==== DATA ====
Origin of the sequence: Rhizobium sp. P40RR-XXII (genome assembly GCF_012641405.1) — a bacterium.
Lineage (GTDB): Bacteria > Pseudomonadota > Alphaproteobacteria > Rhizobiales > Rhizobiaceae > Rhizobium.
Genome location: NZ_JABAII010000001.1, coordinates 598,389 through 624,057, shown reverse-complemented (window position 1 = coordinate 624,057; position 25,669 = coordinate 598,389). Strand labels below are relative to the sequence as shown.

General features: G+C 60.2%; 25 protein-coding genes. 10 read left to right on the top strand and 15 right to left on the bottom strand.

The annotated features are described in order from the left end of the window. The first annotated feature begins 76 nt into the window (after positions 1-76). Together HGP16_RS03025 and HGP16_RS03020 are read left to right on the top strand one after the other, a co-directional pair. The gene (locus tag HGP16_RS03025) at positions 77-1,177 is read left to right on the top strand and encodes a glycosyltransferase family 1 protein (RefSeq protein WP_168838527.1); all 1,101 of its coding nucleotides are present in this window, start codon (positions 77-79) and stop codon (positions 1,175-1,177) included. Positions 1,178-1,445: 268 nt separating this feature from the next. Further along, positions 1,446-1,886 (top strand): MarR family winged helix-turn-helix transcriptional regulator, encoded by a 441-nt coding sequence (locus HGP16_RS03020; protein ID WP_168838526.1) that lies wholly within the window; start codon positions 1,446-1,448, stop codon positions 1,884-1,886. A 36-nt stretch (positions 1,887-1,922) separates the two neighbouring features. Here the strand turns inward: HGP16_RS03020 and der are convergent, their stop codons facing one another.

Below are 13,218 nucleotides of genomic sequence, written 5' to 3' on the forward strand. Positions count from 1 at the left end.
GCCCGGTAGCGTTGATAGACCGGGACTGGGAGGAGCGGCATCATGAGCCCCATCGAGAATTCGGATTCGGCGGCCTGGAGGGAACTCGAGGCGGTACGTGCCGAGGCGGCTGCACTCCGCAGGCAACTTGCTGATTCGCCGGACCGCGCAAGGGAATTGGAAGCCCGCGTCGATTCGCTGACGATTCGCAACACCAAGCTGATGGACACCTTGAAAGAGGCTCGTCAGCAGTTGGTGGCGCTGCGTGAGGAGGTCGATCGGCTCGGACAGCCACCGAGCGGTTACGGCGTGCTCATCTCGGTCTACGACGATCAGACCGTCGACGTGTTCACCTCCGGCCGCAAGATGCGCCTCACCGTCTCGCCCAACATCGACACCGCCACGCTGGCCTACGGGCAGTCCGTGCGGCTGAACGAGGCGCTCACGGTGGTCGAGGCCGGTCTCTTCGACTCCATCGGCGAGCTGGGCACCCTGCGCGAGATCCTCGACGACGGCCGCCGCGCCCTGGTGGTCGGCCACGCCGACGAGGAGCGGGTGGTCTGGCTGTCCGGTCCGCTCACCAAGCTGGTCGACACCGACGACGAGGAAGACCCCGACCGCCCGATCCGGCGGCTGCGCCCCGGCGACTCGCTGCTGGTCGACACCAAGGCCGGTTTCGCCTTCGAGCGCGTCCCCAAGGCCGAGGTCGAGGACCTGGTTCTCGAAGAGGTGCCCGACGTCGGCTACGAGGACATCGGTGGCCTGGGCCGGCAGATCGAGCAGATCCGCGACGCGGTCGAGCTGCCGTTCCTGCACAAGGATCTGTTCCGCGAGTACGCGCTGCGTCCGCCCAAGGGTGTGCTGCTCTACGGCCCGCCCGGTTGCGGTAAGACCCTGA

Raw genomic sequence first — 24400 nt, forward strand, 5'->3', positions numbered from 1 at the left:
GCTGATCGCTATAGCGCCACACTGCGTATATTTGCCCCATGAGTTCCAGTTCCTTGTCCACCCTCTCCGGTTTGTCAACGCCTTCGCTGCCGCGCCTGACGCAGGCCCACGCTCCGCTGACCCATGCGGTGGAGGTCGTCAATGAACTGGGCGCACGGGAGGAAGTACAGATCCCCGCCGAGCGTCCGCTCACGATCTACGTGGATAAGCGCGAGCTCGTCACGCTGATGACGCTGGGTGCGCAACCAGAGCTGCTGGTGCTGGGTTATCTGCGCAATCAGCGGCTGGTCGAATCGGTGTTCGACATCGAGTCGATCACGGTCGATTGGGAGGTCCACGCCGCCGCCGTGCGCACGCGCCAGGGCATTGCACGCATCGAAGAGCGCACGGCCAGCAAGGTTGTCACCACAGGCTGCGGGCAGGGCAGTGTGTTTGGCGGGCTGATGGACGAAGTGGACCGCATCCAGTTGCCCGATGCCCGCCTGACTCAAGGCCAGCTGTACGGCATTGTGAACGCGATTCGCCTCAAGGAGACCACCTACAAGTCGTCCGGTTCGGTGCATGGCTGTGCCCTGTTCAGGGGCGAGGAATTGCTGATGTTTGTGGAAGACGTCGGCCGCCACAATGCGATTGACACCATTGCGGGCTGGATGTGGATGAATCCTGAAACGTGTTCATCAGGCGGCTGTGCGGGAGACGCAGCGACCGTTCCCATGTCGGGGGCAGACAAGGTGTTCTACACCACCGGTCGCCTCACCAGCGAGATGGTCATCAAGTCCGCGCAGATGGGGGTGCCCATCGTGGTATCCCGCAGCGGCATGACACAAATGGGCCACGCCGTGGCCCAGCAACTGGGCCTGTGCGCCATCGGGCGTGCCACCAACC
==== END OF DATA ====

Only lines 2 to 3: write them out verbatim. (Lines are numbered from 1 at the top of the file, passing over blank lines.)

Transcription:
Lineage (GTDB): Bacteria > Pseudomonadota > Alphaproteobacteria > Rhizobiales > Rhizobiaceae > Rhizobium.
Genome location: NZ_JABAII010000001.1, coordinates 598,389 through 624,057, shown reverse-complemented (window position 1 = coordinate 624,057; position 25,669 = coordinate 598,389). Strand labels below are relative to the sequence as shown.